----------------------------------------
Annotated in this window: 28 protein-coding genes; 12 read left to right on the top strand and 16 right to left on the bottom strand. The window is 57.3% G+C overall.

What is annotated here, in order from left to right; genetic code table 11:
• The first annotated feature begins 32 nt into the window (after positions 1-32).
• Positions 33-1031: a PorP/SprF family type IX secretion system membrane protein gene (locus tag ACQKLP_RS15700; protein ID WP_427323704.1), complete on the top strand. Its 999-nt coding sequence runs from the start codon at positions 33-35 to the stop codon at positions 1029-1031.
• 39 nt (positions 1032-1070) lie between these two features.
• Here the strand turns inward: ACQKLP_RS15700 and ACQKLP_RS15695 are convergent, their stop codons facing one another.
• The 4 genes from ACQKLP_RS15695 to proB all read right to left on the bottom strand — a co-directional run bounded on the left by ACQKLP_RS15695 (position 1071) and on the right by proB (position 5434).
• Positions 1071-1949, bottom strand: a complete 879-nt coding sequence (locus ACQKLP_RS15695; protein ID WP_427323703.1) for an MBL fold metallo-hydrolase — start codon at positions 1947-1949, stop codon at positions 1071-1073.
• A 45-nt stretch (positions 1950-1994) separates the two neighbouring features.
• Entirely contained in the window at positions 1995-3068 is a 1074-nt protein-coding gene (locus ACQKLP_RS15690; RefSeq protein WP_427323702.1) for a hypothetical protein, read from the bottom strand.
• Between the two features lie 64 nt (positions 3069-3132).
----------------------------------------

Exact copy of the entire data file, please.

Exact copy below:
Annotated in this window: 28 protein-coding genes; 12 read left to right on the top strand and 16 right to left on the bottom strand. The window is 57.3% G+C overall.

What is annotated here, in order from left to right; genetic code table 11:
• The first annotated feature begins 32 nt into the window (after positions 1-32).
• Positions 33-1031: a PorP/SprF family type IX secretion system membrane protein gene (locus tag ACQKLP_RS15700; protein ID WP_427323704.1), complete on the top strand. Its 999-nt coding sequence runs from the start codon at positions 33-35 to the stop codon at positions 1029-1031.
• 39 nt (positions 1032-1070) lie between these two features.
• Here the strand turns inward: ACQKLP_RS15700 and ACQKLP_RS15695 are convergent, their stop codons facing one another.
• The 4 genes from ACQKLP_RS15695 to proB all read right to left on the bottom strand — a co-directional run bounded on the left by ACQKLP_RS15695 (position 1071) and on the right by proB (position 5434).
• Positions 1071-1949, bottom strand: a complete 879-nt coding sequence (locus ACQKLP_RS15695; protein ID WP_427323703.1) for an MBL fold metallo-hydrolase — start codon at positions 1947-1949, stop codon at positions 1071-1073.
• A 45-nt stretch (positions 1950-1994) separates the two neighbouring features.
• Entirely contained in the window at positions 1995-3068 is a 1074-nt protein-coding gene (locus ACQKLP_RS15690; RefSeq protein WP_427323702.1) for a hypothetical protein, read from the bottom strand.
• Between the two features lie 64 nt (positions 3069-3132).